My goal in this forum essay is to brush the dust off Claude Meillassoux’s (1981) magnum opus, Maidens, Meal and Money, by demonstrating its relevance for the present day. While Meillassoux wrote primarily about precapitalist agricultural communities, he had sketched on their basis a model of social reproduction that incorporates social investments and powers, and he foregrounded the hierarchical and exploitative reproductive orders by which capitalism sustains accumulation. In the context of a renewed interest by feminist scholars in questions of social reproduction, I argue that the analytical tools developed by Meillassoux are at least as helpful in making sense of the age of financialization.
Richard H. Robbins
Interrelationships among money, debt, and economic growth create a financial system that provides a steady stream of income to banks and private investors— the proverbial 1 percent. However, because economists obscure these interrelationships, threats to the maintenance of the monetary streams of the elite are underreported. Consequently, increasing shares of national incomes must be appropriated to maintain those streams. This article reexamines the nature of and relationships among money, debt, and economic growth to understand austerity programs and why rates of economic growth must decline and how governments and elites adjust to this reality. It then suggests alternative ways of addressing the creation of money and the problems arising from the division of society into net debtors and net creditors.
This article focuses in the allocation of financial risks from the viewpoint of social justice. In contemporary society, finance and the related risk allocation patterns have become highly important in determining the social positions of individuals. Yet it is somewhat unclear how ‘financial risks’ should be understood in normative theory and to what extent their allocation is a specific problem of justice. This article consists of a definition of this category and a typology of three different and distinctive perspectives to financial risks and social justice, out of which a synthesis is drawn. The contribution of the article is to propose a normative basis for a research programme on risks and justice in the society of high financialisation.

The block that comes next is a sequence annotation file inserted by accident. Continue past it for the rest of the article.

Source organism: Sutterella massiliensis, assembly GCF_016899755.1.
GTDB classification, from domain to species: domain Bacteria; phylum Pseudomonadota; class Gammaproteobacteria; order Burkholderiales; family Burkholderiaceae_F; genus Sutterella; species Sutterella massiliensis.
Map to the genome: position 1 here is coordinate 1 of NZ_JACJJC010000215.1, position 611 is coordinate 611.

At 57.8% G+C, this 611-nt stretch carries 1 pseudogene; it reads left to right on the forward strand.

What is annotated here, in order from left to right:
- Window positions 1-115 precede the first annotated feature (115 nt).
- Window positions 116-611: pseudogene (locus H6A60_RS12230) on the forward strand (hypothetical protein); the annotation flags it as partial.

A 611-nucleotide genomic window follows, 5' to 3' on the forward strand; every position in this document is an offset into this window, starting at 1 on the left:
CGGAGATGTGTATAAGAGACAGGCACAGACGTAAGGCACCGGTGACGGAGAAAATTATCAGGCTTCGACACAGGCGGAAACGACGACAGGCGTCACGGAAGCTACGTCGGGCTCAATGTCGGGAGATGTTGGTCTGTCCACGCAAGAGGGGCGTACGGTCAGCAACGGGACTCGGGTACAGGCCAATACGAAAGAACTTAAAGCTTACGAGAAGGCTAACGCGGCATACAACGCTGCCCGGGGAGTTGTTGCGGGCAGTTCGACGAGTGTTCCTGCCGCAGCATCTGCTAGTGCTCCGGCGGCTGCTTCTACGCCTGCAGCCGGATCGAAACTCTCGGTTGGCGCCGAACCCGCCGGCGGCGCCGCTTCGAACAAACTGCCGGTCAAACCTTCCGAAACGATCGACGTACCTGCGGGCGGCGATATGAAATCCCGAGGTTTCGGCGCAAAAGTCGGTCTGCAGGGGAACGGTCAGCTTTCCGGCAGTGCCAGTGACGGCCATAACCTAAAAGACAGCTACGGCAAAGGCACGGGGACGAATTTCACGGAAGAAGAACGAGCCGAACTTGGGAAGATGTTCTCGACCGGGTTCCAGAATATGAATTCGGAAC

The education policies of Berlusconi’s fourth government have been
characterized by a certain decision-making efficiency, when compared
with those of the governments that immediately preceded it (both Prodi
III and Berlusconi II and III). In fact, in the first two and a half years of the 16th Legislature, there have been decisions that will have a significant
impact on the educational system, and it should be emphasized
that many of these have actually been put into effect or are in the
first stage of implementation. The minister of education, Mariastella